Saving Farm Freshness
Hi fellow Hiveians,
Today I found some pictures I forgot to post about our food prep for the winter!
Saving Farm Freshness
I know it's not exactly gardening.. but it's equally as important! The farm that we support throughout the year provides us with a substantial amount of frozen delicious food and one of the things we got better at last year is trying to stretch that food throughout the fall and winter through food prep.
With all of the crazy stuff that was going on last year for "supply chain" stuff and the intentional destruction of fertilizer resources and stocks (completely intentional, let's be serious. Control the food, control the population. It's all about control quite frankly), one of the things that we knew we needed to get better at is saving the delicious fresh and local food that we were getting throughout the summer so that we were much better prepared for wintertime.
We've been getting better over the last several years ahead of necessity thankfully, on supporting and buying as many things locally as we could when it comes to the fresh food that we were consuming. The first part of this with any impact was when we opted for purchasing what's called a CSA program share. CSA, for those that don't know, is a Community Support Agriculture program where the people of the community will give a farm an amount of money the farm determines for different size "shares" of their crops throughout the growing and harvest season. This means that you do a few things that are crucially important:
- Support a local farm which is the most important aspect of it all. Local farms and businesses are what is going to allow any community, state or country to survive economic troubles. Big business is NOT the key to doing that, despite what may be pushed in our faces.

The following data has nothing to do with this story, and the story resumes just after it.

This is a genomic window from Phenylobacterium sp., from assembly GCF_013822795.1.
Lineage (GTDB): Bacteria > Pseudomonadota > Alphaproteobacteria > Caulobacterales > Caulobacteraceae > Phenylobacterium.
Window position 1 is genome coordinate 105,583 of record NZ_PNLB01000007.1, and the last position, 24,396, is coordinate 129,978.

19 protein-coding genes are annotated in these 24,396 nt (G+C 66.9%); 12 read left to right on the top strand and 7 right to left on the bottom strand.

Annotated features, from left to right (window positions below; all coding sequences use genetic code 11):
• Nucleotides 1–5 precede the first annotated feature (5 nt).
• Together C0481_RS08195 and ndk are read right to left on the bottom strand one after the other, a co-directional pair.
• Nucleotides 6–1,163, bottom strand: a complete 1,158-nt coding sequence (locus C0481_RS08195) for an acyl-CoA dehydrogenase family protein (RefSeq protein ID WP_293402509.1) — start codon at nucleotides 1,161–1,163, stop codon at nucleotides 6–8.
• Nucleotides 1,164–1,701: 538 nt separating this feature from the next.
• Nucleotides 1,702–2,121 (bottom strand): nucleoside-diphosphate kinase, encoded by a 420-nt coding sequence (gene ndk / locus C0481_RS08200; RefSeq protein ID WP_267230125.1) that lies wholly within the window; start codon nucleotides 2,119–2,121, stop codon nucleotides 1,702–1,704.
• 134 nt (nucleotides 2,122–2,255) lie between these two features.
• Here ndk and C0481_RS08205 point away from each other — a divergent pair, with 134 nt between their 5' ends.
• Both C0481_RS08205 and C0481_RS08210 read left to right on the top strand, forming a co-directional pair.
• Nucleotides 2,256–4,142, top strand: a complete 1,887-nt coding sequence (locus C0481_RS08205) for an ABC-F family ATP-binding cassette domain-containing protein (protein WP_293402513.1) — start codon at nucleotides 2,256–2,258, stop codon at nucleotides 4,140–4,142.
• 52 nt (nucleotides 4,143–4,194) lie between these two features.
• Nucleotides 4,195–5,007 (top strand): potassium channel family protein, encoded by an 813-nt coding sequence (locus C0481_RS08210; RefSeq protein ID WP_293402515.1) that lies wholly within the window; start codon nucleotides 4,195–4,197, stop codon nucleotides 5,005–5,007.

- Reduces the financial burden the farm has to undertake in order to have their season. If more people purchase a farm share, that means that is less money that the farm needs to borrow through loans or government programs which is a win for the farm overall as it's more money in their pocket and less money lost to interest on the loans.
- Allows people to understand what is truly fresh and local versus what is available at a grocery store. Grocery stores are not always a good indication of what's available since the food often travels from long distances to get there and that means different growing seasons.
- It often reduces pesticides and other nasty chemicals that are sprayed on the food because they don't need it to last as long as if it was being shipped hundreds or thousands of miles to a store.
- It establishes a relationship with the community and the farm. People who understand and support a farm are a lot more connected to what's going on at various levels.
- It saves money! This is one of the biggest and most immediately noticeable benefits!
Throughout the summer, we were eating a lot of the food that we were getting and trying to waste as little as possible which was great but one of the things that we also tried to do was make sure that we were saving a portion of the food so that we could freeze it and have freshly frozen food that was ready to make in various things throughout the winter, reducing food bills and also improving our diets at the same time as the wintertime is a great time for soups, stews and warmer meals which help to put more nutrients into it via cooking it with things like chicken broth and spices instead of just eating the raw vegetables.